Information on the Braswell-based Pinnacle Canyon is difficult to find right now but we’ve tracked some data down and we expect it to make a popular HTPC choice, especially as it has a Toslink digital audio output (possibly on a header.) There’s also an SD card slot. Like the popular N2820/N2830 NUC there’s also a consumer IR receiver built-in. TDP of the CPU is down and the ‘scenario’ design power is 4W which means there’s a high possibility that it will be fanless. [Ed: My Baytrail-M DN2820FYK has a fan but it’s not loud]

NUC5CPYH, NUC5PPYH specificaitons. (Unconfirmed.)

  • Celeron Braswell processor.  (N3000, N3050, N3150)
  • TDP down to 6W from 7.5W but clock rate also down. GPU performance up.
  • 4K support via HDMI
  • Ports: HDMI, VGA, SDXC UHS-I, USB3 (x4), LAN
  • WiFi and Bluetooth included.
  • Consumer IR built-in.
  • 2.5” SATA3 SSD/HDD drive bay
  • TOSLINK/NFC & Aux Power Hdrs/2.5” drive
  • CPU performance will be in the same ballpark as teh existing Baytrail-M models but GPU performance could see a boost. Intel Quick Sync hardware video decoding is built-in.

We’re tracking news on the new NUCs and will bring you an update as soon as we have price and availability for the NUC5CPYH and NUC5PPYH.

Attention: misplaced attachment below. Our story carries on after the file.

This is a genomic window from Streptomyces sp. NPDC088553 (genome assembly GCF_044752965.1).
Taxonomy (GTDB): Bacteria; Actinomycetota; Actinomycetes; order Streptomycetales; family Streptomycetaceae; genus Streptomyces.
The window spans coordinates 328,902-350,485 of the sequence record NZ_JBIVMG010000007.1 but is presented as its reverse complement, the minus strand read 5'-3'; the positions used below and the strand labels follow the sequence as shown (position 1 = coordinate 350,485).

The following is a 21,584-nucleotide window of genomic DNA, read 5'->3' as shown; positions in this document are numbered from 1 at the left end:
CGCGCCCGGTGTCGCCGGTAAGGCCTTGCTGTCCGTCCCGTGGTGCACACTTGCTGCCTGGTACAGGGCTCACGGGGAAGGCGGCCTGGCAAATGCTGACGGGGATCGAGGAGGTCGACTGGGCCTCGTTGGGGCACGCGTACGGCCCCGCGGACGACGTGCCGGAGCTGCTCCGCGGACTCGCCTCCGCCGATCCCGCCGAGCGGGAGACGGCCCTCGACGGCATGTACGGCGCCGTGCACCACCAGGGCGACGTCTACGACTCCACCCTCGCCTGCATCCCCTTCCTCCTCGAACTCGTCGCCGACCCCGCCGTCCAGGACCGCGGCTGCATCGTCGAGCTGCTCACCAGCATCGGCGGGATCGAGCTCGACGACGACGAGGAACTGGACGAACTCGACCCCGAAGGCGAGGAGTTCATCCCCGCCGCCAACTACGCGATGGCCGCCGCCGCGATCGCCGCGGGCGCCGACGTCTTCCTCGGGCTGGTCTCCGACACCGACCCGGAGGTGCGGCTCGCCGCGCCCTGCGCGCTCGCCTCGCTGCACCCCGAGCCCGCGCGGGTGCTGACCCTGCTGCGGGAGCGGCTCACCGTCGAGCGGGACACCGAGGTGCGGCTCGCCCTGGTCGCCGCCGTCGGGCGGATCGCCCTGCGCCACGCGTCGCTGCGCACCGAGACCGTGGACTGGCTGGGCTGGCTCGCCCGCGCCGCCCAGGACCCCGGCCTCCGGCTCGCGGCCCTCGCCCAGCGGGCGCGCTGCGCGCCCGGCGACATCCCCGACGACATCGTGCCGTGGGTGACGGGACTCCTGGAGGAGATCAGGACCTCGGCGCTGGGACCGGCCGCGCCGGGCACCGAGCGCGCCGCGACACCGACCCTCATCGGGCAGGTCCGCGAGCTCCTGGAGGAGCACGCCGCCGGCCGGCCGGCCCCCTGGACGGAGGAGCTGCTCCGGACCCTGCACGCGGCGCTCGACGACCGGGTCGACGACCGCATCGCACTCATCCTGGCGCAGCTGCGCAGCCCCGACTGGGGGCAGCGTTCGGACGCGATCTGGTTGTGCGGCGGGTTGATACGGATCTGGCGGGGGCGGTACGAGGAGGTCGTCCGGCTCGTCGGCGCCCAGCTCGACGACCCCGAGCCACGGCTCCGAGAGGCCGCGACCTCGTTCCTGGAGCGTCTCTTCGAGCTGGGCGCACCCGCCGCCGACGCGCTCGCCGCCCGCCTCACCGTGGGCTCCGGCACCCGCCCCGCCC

In other SFF PC news

Keep an eye out for new ECS Liva models with Core M and Braswell. “The ECS Liva Core, which features an Intel Core M Broadwell processor, and the ECS Liva X², which has a cheaper, lower-performance Intel Braswell chip.” [source: Liliputing.]  Note: These are likely to be based on the Intel Mini Lake design. [Source.]

Intel have updated their Compute Stick information page.

iConsole Micro. The $129 Atom-powered Android stick.

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ConsoleOS is a tailored build of Android (AOS) for X86 PCs. It’s optimized with features for keyboard and mouse, an anti-virus package and then it’s tailored for use with an expanding list of devices. The company that makes it is about to market ConsoleOS on a tiny X86 HDMI stick called iConsole Micro and it’s one of most interesting ultra mobile PCs I’ve checked out for a long time.

Me and iConsole Micro!

 

 

Give me Android on my TV and a dual-boot capability with KODI or Openelec and I can put 2 systems into one HDMI port on my TV. It might even replace my Fire TV Stick and Chromecast. With the power of the Intel Compute Stick (that iConsole Micro is based on) I should also be able to get some fun Android gaming out of it. I’ve had hands-on, and an ‘unboxing.’ Here’s what I have so far.

iConsole Micro